* Flaw leaves data stored by apps vulnerable -researchers
* Almost every category of app considered vulnerable
* Passwords, addresses, photos, medical data all at risk
* Records affected "will likely be in the billions"
By Jeremy Wagstaff
SINGAPORE, June 17 Security researchers have
uncovered a flaw in the way thousands of popular mobile
applications store data online, leaving users' personal
information, including passwords, addresses, door codes and
location data, vulnerable to hackers.
The team of German researchers found 56 million items of
unprotected data in the applications it studied in detail, which
included games, social networks, messaging, medical and bank
"In almost every category we found an app which has this
vulnerability in it," said Siegfried Rasthofer, part of the team
from the Fraunhofer Institute for Secure Information Technology
and Darmstadt University of Technology.
Team leader Eric Bodden said the number of records affected
"will likely be in the billions".
Another security researcher working separately, Colombian
Jheto Xekri, said he had also found the same flaw.
The problem, Bodden said, is in the way developers - those
who write and sell the applications - authenticate users when
storing their data in online databases.
Most such apps use services like Amazon's Web Services or
Facebook's Parse to store, share or back up users' data.
While such services offer ways for developers to protect the
data, most choose the default option, based on a string of
letters and numbers embedded in the software's code, called a
Attackers, Bodden says, can easily extract and tweak those
tokens in the app, which then gives them access to the private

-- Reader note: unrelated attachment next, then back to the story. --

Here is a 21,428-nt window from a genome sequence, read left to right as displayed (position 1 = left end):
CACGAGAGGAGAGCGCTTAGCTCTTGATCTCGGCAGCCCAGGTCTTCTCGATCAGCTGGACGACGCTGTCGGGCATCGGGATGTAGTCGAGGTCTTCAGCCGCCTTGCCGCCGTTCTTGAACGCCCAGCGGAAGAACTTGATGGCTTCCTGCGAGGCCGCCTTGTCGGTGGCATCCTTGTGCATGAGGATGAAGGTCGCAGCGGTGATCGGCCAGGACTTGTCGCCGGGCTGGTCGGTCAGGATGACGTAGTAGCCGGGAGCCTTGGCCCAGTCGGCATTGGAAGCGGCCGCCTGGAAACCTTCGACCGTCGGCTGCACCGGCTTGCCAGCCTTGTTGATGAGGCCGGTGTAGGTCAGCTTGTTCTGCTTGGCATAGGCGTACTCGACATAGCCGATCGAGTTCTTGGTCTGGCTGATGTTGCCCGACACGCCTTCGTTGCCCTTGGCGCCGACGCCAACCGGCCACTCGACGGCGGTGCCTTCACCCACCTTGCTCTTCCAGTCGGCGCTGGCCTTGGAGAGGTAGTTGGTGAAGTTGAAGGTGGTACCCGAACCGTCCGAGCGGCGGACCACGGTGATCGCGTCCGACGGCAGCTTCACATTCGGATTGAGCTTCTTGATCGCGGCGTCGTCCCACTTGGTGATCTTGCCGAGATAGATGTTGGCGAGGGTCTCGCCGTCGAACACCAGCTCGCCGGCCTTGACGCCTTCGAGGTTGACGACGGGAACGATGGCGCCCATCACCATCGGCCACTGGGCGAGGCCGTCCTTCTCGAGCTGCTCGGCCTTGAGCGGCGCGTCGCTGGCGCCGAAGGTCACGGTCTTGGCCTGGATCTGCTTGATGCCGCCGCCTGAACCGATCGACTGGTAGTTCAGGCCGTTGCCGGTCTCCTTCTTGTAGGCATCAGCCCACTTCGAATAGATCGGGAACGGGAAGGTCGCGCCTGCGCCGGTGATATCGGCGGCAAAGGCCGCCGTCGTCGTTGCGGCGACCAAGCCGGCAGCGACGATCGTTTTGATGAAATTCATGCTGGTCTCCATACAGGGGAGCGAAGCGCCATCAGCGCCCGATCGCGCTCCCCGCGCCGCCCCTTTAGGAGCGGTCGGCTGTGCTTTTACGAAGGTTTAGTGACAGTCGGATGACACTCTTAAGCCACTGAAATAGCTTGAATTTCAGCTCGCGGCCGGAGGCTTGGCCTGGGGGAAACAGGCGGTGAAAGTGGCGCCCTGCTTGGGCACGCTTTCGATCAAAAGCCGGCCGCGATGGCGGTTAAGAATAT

data of all users of that app stored on the server.
The researchers said they had no documented evidence that
the vulnerability had been exploited.
The vulnerable applications, which they declined to name,
number in the tens of thousands, and include some of the most
popular on the Apple and Google app stores.
Rasthofer said all four companies had responded to their
findings; he said Apple staff had told him on Monday that they
would soon incorporate warnings to developers to double check
their security settings before uploading apps to its App Store.
Google declined to comment, while Apple and Amazon
did not respond to queries.
A Facebook spokesperson said that after researchers
notified it of the vulnerability the company had been working
with affected developers. She declined to provide details.
APP DEVELOPERS RESPONSIBLE
Facebook's Parse lists among its customers some of the
world's biggest companies - all of which, Rasthofer said, were
Security researchers say mobile applications are more at
risk of failing to secure users' data than those running on
desktop or laptop computers. This is partly because implementing
stronger security is harder, and partly because developers are
in a rush to release their apps, said Ibrahim Baggili, who runs
a cybersecurity lab at the University of New Haven.
Others pointed to weaknesses in the ways apps transmit data.
Bryce Boland, Asia Pacific chief technology offer at internet
security company FireEye, said the report reflected
He said FireEye regularly found developers send users' names
and passwords unencrypted, "so it's not surprising to find them
storing them insecurely as well".
Bodden likened his team's discovery to the Heartbleed bug, a
web-based vulnerability reported last year that left half a
million web servers susceptible to data theft. Security
researchers said this might be worse, since there was little
users could do, and exploiting the vulnerability was easy.
"The amount of effort to compromise data by exploiting app
vulnerabilities is far less than the effort to exploit
Heartbleed," said Toshendra Sharma, founder of Bombay-based
mobile security company Wegilant.
Other security researchers say that while responsibility for
weak authentication lies with those developing the apps, others
in the chain should shoulder some of the blame.
"The truth is that there is plenty of fault to go around,"
said Domingo Guerra, co-founder of mobile security company
Appthority. Cloud providers and app stores, he said, should
ensure best practices are implemented correctly and test apps
for such holes.
(Additional reporting by Mari Saito, Julia Love; Editing by